I am intimately aware of the HP technology you reference. It was not remotely similar to any modern touchscreen technology. The screen of the HP device was a green CRT terminal screen. The response to touch was via interrupting a series of horizontal and vertical infrared ports cut in the bezel of the terminal device. Any response to the user was via the RS232 connection to a server, either over a 1200 baud modem or to a local minicomputer and the servers intelligence controlled the user ASCII character responses.

    To say this evolved is accurate only in the sense of probably millions of hours of R&D hours in physics, manufacturing, semiconductors and software. If the HP terminal was a Model T, the modern touchscreen phone is a deployed Space Station. Quite the evolution indeed.
    Nov 2, 2015. 08:24 PM | Likes Like |Link to Comment
  • How Microsoft Trumped Apple And Why It Will Continue To Do So [View article]
    You're in the right spot to learn about investing in Apple. However, the wisdom is in the the brats' comments.

    Sticks and stones by the way...
    Nov 2, 2015. 07:48 PM | Likes Like |Link to Comment
  • How Microsoft Trumped Apple And Why It Will Continue To Do So [View article]
    Where APPL is concerned, it would be a first.
    Nov 2, 2015. 07:45 PM | Likes Like |Link to Comment
  • Which HP Should You Hold? [View article]
    Dana, is this a trick question,

    C) None of the above

    Nov 2, 2015. 11:19 AM | 4 Likes Like |Link to Comment
  • HP Breakin' Up [View article]
    The current HP split will be an interesting outcome to watch. Walking dead? Prior to the spinoff of Agilent, the conglomerate of HWP consisted of separate business lines, each measured closely for growth and profitability. HWP split out two of them, electronic test instrumentation and analytical instrumentation into Agilent, A, in the 90's. At the time, analytical was a low growth, low visibility, component of HWP. Well, guess which one has boomed post split? Agilent has grown and split and analytical instrumentation is the entity that now dominates any former HWP line in growth and profits. The oft-quoted Twain comment of his exaggerated death applies!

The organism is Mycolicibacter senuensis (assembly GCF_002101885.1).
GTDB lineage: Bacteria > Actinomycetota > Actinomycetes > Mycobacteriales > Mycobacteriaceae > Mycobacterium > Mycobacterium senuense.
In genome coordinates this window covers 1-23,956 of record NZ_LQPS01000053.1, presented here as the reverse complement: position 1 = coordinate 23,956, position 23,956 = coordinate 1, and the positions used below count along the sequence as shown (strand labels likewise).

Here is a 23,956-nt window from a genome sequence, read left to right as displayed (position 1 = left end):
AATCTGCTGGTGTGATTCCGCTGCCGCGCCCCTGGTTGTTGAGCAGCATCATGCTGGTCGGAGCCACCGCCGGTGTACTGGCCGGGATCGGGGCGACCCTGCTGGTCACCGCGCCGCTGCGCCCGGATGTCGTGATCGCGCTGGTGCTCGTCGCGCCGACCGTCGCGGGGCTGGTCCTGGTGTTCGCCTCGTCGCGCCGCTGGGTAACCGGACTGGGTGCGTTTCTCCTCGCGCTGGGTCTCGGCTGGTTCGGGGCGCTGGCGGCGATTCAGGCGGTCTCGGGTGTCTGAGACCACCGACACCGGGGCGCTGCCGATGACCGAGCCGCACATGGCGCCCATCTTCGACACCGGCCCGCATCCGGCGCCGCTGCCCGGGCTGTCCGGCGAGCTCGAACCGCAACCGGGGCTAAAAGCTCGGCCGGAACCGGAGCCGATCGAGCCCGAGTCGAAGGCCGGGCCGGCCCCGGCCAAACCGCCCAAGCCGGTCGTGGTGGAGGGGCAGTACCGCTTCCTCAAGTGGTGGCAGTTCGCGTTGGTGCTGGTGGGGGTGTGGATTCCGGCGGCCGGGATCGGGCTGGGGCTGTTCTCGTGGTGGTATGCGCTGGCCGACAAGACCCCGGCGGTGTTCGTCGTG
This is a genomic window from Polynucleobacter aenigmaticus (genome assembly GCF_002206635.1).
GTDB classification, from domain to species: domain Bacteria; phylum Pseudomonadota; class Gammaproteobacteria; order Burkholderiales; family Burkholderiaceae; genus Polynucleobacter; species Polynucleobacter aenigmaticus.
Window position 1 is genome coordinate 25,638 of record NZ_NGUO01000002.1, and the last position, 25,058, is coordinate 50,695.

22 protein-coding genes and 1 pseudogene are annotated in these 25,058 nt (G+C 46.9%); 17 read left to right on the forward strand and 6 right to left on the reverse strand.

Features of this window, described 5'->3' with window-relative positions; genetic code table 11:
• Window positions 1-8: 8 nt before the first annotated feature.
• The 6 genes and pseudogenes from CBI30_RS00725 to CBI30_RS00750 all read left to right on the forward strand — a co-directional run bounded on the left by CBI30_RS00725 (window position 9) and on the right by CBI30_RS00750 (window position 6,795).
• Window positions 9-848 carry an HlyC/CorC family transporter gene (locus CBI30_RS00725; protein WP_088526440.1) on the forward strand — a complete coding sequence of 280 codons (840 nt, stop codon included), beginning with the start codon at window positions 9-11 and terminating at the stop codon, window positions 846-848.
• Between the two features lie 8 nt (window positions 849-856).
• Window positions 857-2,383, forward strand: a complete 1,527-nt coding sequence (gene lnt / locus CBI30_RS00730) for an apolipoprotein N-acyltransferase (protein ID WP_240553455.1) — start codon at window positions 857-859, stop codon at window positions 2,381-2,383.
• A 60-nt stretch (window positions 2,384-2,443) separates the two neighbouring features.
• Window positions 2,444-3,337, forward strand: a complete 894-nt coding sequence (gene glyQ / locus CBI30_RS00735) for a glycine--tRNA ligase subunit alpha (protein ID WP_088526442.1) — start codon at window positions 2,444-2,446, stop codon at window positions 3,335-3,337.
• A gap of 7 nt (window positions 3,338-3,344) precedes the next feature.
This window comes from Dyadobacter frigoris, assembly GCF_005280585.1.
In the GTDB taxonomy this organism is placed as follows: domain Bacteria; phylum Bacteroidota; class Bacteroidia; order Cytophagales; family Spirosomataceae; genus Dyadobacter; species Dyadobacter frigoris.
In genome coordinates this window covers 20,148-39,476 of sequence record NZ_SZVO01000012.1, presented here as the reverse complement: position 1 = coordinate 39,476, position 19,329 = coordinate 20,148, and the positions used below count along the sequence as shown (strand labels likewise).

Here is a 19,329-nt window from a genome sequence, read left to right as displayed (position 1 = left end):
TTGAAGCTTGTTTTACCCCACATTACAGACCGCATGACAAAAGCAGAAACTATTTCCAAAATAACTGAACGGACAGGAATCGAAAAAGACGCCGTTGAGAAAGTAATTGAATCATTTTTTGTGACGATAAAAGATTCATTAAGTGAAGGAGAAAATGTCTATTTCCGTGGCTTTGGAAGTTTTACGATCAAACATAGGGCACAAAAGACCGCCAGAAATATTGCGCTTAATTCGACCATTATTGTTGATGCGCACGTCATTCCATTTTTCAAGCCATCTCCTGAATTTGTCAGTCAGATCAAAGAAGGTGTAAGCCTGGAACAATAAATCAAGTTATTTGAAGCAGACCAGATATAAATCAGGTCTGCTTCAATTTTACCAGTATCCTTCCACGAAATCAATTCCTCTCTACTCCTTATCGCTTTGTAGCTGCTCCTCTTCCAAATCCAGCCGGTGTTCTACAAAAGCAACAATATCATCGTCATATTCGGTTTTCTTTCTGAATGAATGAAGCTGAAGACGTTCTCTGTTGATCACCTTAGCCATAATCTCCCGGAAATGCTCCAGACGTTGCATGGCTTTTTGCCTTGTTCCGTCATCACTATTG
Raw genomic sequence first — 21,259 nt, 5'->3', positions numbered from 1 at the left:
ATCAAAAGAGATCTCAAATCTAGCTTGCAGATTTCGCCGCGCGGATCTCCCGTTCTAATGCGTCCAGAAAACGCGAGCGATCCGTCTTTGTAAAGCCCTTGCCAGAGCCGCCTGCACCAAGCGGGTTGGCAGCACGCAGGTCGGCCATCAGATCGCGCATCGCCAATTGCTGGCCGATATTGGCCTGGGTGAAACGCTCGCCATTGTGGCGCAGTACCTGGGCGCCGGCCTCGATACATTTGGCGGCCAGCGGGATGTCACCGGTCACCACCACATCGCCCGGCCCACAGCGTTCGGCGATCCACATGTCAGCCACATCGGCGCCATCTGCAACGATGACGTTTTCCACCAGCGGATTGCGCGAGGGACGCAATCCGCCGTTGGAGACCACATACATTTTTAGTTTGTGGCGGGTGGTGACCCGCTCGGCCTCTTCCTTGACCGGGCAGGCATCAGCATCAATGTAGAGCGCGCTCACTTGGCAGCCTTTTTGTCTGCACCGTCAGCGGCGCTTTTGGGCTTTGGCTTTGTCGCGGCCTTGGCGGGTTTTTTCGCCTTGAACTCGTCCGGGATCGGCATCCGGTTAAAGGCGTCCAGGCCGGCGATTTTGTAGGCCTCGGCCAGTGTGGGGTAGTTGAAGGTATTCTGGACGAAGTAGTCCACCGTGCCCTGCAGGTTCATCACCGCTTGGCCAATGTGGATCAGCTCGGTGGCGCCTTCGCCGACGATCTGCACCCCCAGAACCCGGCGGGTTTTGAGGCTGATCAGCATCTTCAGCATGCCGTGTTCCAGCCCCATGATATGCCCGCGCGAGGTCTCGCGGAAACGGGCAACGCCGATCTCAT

Secondly, the real wisdom of the link is in the comment section of this linked article. The author himself knows the word "cloud" but little about its construction and it's marketing or the business aspects related to large entities. I would go back and read the comments before selling all your Cisco, IBM, EMC, etc. for Facebook or AMZN. Also, the repeated use of the F word should be a clue to the author's lack of knowledge. Not a prude myself but I found that its use in the this article merely an attempt to develop a cogent argument and thus any subsequent challenge. Give me logic or fact, not mere profanity to invest wisely.
    Nov 2, 2015. 09:50 AM | 1 Like Like |Link to Comment
  • Hewlett-Packard Enterprise Has Upside Amid Upcoming Split [View article]

    You've asked the $64B questions on valuations. Certainly, the spreadsheet analysts of all the major holders have been cranking on this for a while and have things pretty well identified. However, the key number is the assumed growth of the firms and while analysts have chosen a number for these as well, as the first quarter and other reports flow from both, a better external view will evolve and repopulate those spreadsheets.

    See comment below on the definition of "trade." Buying some puts on both as insurance might be a worthy consideration.
    Nov 2, 2015. 08:43 AM | Likes Like |Link to Comment
  • Natural Gas: Death By One Thousand Paper Cuts... Then A Huge Axe Wound [View article]
    Actually, long term forecast accuracy is way under 50%. You have better odds always betting against them.
    Oct 27, 2015. 08:45 AM | Likes Like |Link to Comment
  • Natural Gas: Death By One Thousand Paper Cuts... Then A Huge Axe Wound [View article]
    Clearly you're allowing facts and data to cloud your opinions. Few do.
    Oct 27, 2015. 08:43 AM | 2 Likes Like |Link to Comment
  • Natural Gas: Death By One Thousand Paper Cuts... Then A Huge Axe Wound [View article]
    As soon as weather forecasting exceeds a 50% accuracy level past 72 hours, I'll consider seasonal forecast accuracy somewhat credible. For now, stick with a coin flip. It's far more accurate.
    Oct 27, 2015. 08:38 AM | Likes Like |Link to Comment
  • HP up 4.6% after guidance/job cut announcements; analysts react [View news story]
    Fifteen years of confused and conflicted strategic management. Should we be Dell, Canon, IBM, EDS, Lenovo, Palm? How about software? Yikes!

    Probably the greatest HPQ franchise was/is printing. Hackborn was the genius who led the charge but he fumbled everything else when given the opportunity. If you want to invest in a portion of former HP that continues Hewlett and Packard's businesses and strategies successfully, consider Agilent (A) and/or Keysight Technologies. At a minimum, they at least know their industry and margins.
    Sep 26, 2015. 08:04 AM | 1 Like Like |Link to Comment